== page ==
A fairy tale? Consider America’s “Goldilocks economy,” neither too hot
(inflation) nor cold (unemployment) of the Clinton era. But that was then.
Today, President Bush is working to keep Goldilocks running and hiding from
the Three Bears, economically speaking.
Economist Jim Devine writes: “The problem (for the American economy), of
course, is the Three Bears: 1. Papa Bear: the steep rise of U.S. external
indebtedness. 2. Mama Bear: the steep rise of U.S. consumer indebtedness.
3. Baby Bear: the increased indebtedness of non-financial corporations.”
Take Papa Bear: America’s nearly $370 billion trade deficit in 2000, the
imbalance between what Americans bought and sold worldwide. Americans have
been borrowing to buy foreign goods on the cheap, Devine adds. From where
does this money originate? During a two-year period ending in December
1998, America’s financial debt to foreign lenders tripled to $1.5 trillion,
according to the Financial Markets Center.
Strikingly, this imbalance in the U.S. economy hasn’t exactly been front
page news. What is now on page one is President Bush’s proposed budget plan
of reductions in federal taxes and the national debt. His policy sounds
spartan. Yet it misdirects the American people’s attention from the
financial fragility of the nation’s economic expansion.
According to Robert Blecker of the Economic Policy Institute, “In fact, the
U.S. economy’s current prosperity rests on the fragile foundations of a
consumer spending boom based on a domestic stock market bubble, combined
with foreign bankrolling of the U.S. trade deficit. If present trends
continue, the growth in the U.S. international debt will not be sustainable
in the long run. No country can continue to borrow so much from abroad
without eventually triggering a depreciation of its currency and a
contraction of its economy. The rising trade deficit and mushrooming foreign
debt are thus warning signals of underlying problems that—if not
corrected—could bring the U.S. economic boom crashing to a halt in the
Could there be a lesson from the remarkable growth of the East Asian “tiger
economies” before they crashed in summer 1997? The nations of East Asia
flourished on foreign debt. In this respect, East Asia’s past prosperity
resembles the U.S. economy of the Clinton era. However, there are important
differences, Devine cautions. Here’s one: America can repay its
international debts with dollars. The East Asian nations couldn’t use their
currencies to pay foreign lenders. The consequences have been dreadful for
the vast majority of the East Asian population.
Which brings us to Mama Bear. “The household sector’s outstanding debt has
nearly doubled since 1990,” Jane D’Arista observes. Workers borrow to make
up for falling or stagnant wages, which have just begun to rise. “The recent
gain in wages is a welcome reversal of long-term wage decline, but most
working families are still playing catch-up,” economist Jared Bernstein
notes. The U.S. minimum wage of $5.15 per hour helps drive the wage gap.
Workers’ lost ground has led to the wealthiest one percent of Americans now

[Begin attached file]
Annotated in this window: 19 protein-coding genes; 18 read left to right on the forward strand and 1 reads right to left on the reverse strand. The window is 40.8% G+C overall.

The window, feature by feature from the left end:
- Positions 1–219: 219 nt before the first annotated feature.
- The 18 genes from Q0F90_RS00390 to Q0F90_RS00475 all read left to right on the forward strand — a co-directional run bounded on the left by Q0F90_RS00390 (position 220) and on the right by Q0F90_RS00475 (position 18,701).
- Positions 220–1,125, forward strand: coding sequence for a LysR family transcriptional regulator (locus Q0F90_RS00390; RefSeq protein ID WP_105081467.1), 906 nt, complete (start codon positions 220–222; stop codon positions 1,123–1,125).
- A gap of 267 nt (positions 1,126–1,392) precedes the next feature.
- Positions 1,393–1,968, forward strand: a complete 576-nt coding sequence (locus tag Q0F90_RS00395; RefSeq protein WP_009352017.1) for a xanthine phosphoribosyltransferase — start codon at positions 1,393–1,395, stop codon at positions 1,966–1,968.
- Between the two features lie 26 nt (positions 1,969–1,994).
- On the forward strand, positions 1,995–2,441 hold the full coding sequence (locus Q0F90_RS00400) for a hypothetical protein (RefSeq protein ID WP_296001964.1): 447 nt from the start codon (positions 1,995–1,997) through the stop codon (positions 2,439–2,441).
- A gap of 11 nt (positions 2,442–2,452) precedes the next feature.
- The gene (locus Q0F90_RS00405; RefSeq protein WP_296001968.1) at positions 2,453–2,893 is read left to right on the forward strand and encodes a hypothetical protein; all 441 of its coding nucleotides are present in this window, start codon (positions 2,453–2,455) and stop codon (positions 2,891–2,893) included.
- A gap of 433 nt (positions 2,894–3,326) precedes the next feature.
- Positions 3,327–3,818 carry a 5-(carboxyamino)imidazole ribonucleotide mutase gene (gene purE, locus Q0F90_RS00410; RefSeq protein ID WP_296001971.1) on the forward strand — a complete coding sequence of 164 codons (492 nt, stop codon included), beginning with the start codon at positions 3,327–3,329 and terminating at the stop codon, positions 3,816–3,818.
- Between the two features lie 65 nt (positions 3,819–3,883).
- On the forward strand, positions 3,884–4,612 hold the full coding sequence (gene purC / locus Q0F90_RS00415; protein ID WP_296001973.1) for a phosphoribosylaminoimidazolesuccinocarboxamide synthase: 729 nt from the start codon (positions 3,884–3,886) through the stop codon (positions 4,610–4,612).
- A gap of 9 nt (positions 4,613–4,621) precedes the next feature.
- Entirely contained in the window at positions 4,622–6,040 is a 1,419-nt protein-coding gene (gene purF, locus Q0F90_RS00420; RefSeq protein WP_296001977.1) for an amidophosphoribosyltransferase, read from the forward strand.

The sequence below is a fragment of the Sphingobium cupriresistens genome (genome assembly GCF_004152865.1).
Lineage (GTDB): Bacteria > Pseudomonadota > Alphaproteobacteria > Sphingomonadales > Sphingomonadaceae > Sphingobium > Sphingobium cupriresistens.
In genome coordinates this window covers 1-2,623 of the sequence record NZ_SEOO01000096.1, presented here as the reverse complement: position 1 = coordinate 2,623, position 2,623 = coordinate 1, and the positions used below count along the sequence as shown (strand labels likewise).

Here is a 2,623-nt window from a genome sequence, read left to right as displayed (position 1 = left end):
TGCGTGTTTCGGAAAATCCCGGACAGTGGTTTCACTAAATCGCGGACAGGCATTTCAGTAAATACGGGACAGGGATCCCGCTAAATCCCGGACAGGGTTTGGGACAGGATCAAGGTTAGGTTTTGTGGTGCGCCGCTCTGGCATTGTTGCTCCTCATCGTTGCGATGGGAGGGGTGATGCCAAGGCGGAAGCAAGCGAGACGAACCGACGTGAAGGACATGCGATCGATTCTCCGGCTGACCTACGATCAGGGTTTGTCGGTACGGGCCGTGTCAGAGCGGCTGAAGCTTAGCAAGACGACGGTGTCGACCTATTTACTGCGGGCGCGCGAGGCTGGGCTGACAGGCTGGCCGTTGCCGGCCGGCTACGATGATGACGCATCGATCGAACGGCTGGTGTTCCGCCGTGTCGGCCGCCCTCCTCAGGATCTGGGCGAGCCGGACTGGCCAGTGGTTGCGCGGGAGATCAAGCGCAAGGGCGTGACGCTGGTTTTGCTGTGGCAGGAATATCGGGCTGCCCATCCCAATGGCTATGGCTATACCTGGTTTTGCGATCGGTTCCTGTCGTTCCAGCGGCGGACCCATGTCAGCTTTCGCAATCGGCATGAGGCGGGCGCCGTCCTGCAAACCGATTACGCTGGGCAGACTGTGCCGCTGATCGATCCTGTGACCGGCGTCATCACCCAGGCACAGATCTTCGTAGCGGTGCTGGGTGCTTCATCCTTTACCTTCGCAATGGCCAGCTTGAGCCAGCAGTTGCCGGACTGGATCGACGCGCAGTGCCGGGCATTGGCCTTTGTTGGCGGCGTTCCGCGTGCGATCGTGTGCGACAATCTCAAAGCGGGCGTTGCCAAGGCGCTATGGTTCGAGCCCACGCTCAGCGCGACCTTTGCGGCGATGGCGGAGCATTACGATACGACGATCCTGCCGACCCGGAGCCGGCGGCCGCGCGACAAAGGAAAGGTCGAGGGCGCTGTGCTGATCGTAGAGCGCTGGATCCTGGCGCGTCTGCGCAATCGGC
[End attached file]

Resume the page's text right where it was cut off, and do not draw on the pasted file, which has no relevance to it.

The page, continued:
owning more wealth than the bottom 90 percent.
Changing relations between American employers and employees also help fuel
wage inequality. Private and public employers cut the wages and benefits of
employees, especially entry-level workers. Cases in point are their lower
starting benefit packages and salaries.
Public and private employers also cut their employees’ wages with unstable
work. A study at UC San Francisco found that in 1999, “only a third of
California workers have ‘traditional jobs’—that is, single, permanent,
full-time, day-shift work paid for by an employer at the employer’s site.”
Part-time, contract, and other non-full-time workers represent 10% of the
work force nationwide, the Wall Street Journal reports.
Debt-financed spending has another consequence. Over-borrowing causes
under-saving for the working majority. The 1990s was the decade of debt for
many working Americans. As a result, many of them have too little savings
for emergency situations.
What of additional interest-rate cuts by the Fed? All things being equal,
this monetary policy may well encourage more household debt. U.S. consumers
are already at debt’s door.
On to Baby Bear. Corporate America is also caught in the debt trap.
“American firms, for example, have bought back a net $2.7 trillion-worth [of
corporate stock] in the past five years. Many of these purchases are
financed not with retained profits but with debt, thus increasing firms’
leverage and reducing their creditworthiness,” the London Economist reports.
“The reason why corporate debt is the Baby Bear is that compared to consumer
debt and external debt, it’s relatively minor,” Devine explains. “However,
when and if a recession comes it will hurt sales, cash flow, and profits,
making the importance of corporate debt soar. A recession makes Baby Bear
mature quickly. It encourages corporate bankruptcies (or government
bail-outs), much larger lay-offs than even during the last three months,
efforts to cut wages and benefits and to speed up work. It also discourages
any new accumulation of debt—and thus new investment in factories and
equipment. It makes the recession worse.”
The Three Bears are hungry. Plus, they’ve never won a contest for denying
themselves food. Will America’s “Goldilocks economy” be their next meal?
We shall see.